Finance Minister Chrystia Freeland said housing affordability, a “green transition” and jobs will be priorities as the government launched public consultations ahead of the 2022 federal budget.
Ms. Freeland made the announcement as the House of Commons resumed sitting after a six-week break. The consultations, which include an online questionnaire that allows Canadians to select their top three priorities from a list of policy options, will be open until Feb. 25.
“As we look to the years ahead, our focus must be on jobs and economic growth, priorities that will form the foundation of the budget,” she said.
The release of the 2022 budget will be a key moment for the government to reveal how it will transition federal fiscal policy away from the short-term focus on the COVID-19 pandemic – which included massive deficit spending to fund emergency support programs for workers and businesses – and toward a longer-term economic plan.
The date of this year’s budget has not yet been announced, however federal budgets are usually released in March or April. Ms. Freeland tabled her first budget as Finance Minister on April 19 of last year. This year’s launch of consultations is slightly later in the calendar year than in the past two years.
One of the main elements of the 2022 budget will be to provide details as to how the spending plan outlined in the Liberal Party’s 2021 campaign platform will be translated into government policy. That platform provided a budget-style costing breakdown outlining $78-billion in proposed new spending over five years, as well as about $25-billion in revenue from various tax hikes aimed at corporations and the wealthy.
That platform said this new spending can be accommodated while also reducing the federal debt-to-GDP ratio, though the Liberal document projected the ratio would only decline slightly, to 49.2 per cent from 51.2 per cent, over five years.
Ms. Freeland’s December fall economic and fiscal update projected the deficit for the current fiscal year would be $144.5-billion, down from $327.7-billion the previous year. The government projected the deficit for the 2022-23 fiscal year, which begins on April 1, would be $58.4-billion.
“We’re committed to reducing the federal debt-to-GDP ratio and to unwinding the COVID-19-related deficits,” Ms. Freeland said Monday.
Political platforms are written with the assumption of having the free hand of a majority government, yet voters elected a minority Parliament in roughly the same seat breakdown as had been the case before the election.
That means the Liberal budget will need to be written in a way that will secure the support of at least one other party, most likely the NDP or the Bloc Québécois.
At a news conference Monday, NDP Leader Jagmeet Singh said the government needs to increase support for health care systems, which he said have been “plunged to the brink” of collapse over the past two years.
“It is inexcusable that that is allowed to continue,” Mr. Singh said while pointing to “underfunding” at the federal level.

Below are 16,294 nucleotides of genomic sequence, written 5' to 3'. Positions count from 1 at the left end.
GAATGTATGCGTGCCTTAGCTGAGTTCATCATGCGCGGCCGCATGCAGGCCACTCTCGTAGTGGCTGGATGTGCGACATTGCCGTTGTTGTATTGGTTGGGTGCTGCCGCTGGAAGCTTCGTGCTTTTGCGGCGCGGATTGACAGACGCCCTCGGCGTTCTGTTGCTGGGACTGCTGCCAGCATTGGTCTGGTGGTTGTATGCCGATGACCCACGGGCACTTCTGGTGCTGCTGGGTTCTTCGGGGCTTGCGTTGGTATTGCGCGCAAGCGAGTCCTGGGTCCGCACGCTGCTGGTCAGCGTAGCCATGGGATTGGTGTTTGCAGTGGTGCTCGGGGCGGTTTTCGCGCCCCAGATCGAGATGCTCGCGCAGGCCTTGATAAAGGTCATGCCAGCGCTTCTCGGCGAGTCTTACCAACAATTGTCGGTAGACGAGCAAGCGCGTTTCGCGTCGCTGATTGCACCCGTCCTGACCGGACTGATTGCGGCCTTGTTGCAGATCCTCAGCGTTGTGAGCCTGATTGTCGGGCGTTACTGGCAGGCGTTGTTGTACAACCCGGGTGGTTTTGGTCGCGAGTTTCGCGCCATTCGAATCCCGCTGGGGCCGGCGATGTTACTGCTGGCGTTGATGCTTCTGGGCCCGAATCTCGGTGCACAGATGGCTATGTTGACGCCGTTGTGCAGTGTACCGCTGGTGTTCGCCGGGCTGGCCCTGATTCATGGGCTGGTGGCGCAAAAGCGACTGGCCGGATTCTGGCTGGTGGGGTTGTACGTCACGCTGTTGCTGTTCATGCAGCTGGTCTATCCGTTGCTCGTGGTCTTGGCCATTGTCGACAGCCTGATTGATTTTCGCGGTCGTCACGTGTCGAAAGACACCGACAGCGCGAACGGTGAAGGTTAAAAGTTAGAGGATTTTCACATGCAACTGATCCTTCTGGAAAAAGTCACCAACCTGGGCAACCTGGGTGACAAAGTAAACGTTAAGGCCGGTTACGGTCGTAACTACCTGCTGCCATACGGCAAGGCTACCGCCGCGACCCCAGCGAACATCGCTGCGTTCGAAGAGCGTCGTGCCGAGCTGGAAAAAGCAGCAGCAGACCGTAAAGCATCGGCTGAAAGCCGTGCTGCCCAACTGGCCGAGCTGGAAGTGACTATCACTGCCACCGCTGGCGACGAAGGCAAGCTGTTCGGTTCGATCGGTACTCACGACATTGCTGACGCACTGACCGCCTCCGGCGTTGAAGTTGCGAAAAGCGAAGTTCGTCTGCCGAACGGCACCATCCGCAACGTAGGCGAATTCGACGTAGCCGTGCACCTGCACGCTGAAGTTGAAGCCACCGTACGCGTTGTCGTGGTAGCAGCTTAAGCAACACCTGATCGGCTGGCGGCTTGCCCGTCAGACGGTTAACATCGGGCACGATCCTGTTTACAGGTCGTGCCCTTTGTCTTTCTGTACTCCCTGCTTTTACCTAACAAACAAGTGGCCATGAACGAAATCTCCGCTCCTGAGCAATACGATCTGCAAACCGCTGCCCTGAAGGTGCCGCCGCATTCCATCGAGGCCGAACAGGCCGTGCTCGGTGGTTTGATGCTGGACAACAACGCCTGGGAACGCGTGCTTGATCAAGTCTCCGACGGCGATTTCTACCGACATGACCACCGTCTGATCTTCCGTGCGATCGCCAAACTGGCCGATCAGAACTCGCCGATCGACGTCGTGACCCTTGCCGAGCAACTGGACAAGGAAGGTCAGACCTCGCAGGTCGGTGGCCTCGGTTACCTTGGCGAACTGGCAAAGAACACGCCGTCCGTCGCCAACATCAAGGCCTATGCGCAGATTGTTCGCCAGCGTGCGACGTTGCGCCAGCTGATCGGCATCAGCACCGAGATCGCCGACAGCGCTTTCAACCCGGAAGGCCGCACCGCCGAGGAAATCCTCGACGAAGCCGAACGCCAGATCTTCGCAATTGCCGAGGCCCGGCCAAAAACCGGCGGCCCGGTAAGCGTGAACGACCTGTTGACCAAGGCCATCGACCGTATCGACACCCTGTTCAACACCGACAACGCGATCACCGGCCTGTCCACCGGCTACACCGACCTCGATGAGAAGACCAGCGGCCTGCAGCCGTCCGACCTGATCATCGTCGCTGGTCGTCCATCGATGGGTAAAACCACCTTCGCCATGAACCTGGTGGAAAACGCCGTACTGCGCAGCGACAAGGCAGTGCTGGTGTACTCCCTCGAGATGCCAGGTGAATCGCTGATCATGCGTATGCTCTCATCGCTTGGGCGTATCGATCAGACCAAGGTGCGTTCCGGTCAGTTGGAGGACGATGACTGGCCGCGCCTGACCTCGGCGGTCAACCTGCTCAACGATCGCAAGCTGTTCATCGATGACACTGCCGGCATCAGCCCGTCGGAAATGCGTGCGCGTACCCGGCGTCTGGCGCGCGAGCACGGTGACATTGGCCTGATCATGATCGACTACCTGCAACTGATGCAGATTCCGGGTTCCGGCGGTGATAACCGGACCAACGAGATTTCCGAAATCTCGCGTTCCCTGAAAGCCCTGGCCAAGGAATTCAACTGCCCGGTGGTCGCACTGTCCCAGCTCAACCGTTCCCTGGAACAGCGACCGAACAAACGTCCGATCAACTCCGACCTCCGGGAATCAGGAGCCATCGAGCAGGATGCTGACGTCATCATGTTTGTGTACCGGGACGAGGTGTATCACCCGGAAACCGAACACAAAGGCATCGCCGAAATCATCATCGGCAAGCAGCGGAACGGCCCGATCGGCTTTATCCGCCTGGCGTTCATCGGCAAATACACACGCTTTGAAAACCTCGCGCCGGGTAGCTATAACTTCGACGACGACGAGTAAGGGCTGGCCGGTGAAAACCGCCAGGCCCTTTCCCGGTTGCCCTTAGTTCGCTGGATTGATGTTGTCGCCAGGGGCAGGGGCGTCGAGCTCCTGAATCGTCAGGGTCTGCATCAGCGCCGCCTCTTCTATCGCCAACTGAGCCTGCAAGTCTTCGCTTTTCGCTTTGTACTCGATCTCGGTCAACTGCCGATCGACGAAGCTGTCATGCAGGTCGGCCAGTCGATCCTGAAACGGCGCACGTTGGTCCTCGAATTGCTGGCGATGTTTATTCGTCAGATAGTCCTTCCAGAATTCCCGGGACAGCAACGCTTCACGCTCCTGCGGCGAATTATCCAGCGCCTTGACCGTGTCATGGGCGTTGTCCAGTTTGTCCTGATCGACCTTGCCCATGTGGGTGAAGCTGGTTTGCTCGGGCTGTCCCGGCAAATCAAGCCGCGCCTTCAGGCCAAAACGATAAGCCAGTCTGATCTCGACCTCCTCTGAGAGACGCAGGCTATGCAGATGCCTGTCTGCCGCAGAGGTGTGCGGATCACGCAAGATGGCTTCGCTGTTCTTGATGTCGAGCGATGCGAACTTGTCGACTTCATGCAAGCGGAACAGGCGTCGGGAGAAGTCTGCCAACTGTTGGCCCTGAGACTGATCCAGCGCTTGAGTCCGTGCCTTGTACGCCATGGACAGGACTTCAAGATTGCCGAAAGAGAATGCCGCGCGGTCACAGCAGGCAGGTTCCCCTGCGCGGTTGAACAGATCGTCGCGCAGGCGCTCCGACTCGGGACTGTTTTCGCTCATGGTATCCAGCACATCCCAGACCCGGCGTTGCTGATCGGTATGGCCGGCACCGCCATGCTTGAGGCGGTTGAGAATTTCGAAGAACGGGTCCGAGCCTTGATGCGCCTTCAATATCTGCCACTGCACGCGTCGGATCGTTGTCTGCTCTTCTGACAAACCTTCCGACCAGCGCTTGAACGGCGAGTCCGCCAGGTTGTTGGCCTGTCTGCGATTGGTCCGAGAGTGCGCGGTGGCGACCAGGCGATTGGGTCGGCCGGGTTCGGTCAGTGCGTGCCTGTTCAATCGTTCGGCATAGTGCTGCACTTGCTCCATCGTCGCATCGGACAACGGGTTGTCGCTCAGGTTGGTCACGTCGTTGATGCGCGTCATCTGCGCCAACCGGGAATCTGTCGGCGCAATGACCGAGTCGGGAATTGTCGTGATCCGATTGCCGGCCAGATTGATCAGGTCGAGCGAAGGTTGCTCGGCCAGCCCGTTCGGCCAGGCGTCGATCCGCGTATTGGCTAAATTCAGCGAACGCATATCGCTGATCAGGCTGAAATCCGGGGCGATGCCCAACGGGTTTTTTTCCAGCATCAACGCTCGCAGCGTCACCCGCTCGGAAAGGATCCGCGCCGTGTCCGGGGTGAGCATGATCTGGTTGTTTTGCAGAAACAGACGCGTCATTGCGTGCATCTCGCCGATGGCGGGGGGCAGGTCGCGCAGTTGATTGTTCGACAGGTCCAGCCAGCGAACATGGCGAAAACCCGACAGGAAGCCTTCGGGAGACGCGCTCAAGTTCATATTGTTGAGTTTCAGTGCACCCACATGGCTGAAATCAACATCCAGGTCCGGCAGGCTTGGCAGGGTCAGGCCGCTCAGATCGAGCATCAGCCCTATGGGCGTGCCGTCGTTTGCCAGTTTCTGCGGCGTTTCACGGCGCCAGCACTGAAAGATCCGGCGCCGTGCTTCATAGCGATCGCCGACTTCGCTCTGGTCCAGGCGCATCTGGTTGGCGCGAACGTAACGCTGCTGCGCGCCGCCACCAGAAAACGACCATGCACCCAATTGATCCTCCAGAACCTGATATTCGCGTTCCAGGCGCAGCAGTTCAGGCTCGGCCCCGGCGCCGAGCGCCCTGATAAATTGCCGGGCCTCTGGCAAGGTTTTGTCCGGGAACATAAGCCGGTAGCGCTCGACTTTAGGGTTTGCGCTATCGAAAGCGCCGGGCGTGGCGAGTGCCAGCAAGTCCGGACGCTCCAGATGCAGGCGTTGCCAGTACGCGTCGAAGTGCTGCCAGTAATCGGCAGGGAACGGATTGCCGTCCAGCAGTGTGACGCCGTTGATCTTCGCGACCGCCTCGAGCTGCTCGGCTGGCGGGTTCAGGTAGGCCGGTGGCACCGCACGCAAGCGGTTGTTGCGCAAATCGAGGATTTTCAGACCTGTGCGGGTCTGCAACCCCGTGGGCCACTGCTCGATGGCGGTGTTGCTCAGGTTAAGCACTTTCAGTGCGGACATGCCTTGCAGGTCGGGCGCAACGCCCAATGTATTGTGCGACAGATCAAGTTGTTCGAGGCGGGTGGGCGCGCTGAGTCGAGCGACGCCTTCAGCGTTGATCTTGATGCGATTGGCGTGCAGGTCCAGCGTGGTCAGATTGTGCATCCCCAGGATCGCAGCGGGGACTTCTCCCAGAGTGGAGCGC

Prime Minister Justin Trudeau has promised to discuss increased health funding with provincial and territorial premiers, who have long called for an increase to the Canada Health Transfer, or CHT, sent by Ottawa to provinces and territories for health care costs. The transfer is worth $43.1-billion this year.
The premiers will be focused on this issue when they meet virtually for the Council of the Federation on Friday.
While new CHT funding is unlikely to be announced in the budget, Ms. Freeland will need to account for potential large new transfer commitments as part of Ottawa’s overall fiscal plan.
Mr. Singh said Monday that he has communicated clearly to Mr. Trudeau that an increase to the CHT cannot wait until after the pandemic. He said increasing the CHT is a top priority for the NDP. “We support the call for premiers to increase the health care transfers,” he said.
The government’s prebudget consultations are separate from the House of Commons finance committee’s prebudget consultations.
The committee began hearing from expert witnesses, including Parliamentary Budget Officer Yves Giroux. Conservative MPs asked Mr. Giroux whether deficit spending can contribute to inflation.
“If the additional spending is not to increase the productive capacity of the Canadian economy – so if it’s purely to stimulate demand – it does indeed create inflationary pressures,” Mr. Giroux told MPs. He also said the risks of deficit spending must be considered in relation to the strength of the economy over all.
“If the deficits are relatively small, they can still be sustainable if the economy keeps growing,” he said.
In reference to his office’s recent reports, Mr. Giroux told MPs that by the government’s own metrics – such as labour force data – the original case for “stimulus” spending to support the economy has weakened.
Ms. Freeland acknowledged concern over inflation Monday, but attributed it to a “global phenomenon.”
“Despite impressive economic resilience in many parts of the economy, we are mindful of elevated inflation and its impact on the cost of living for Canadians,” she said.
With a report from Kristy Kirkup in Ottawa
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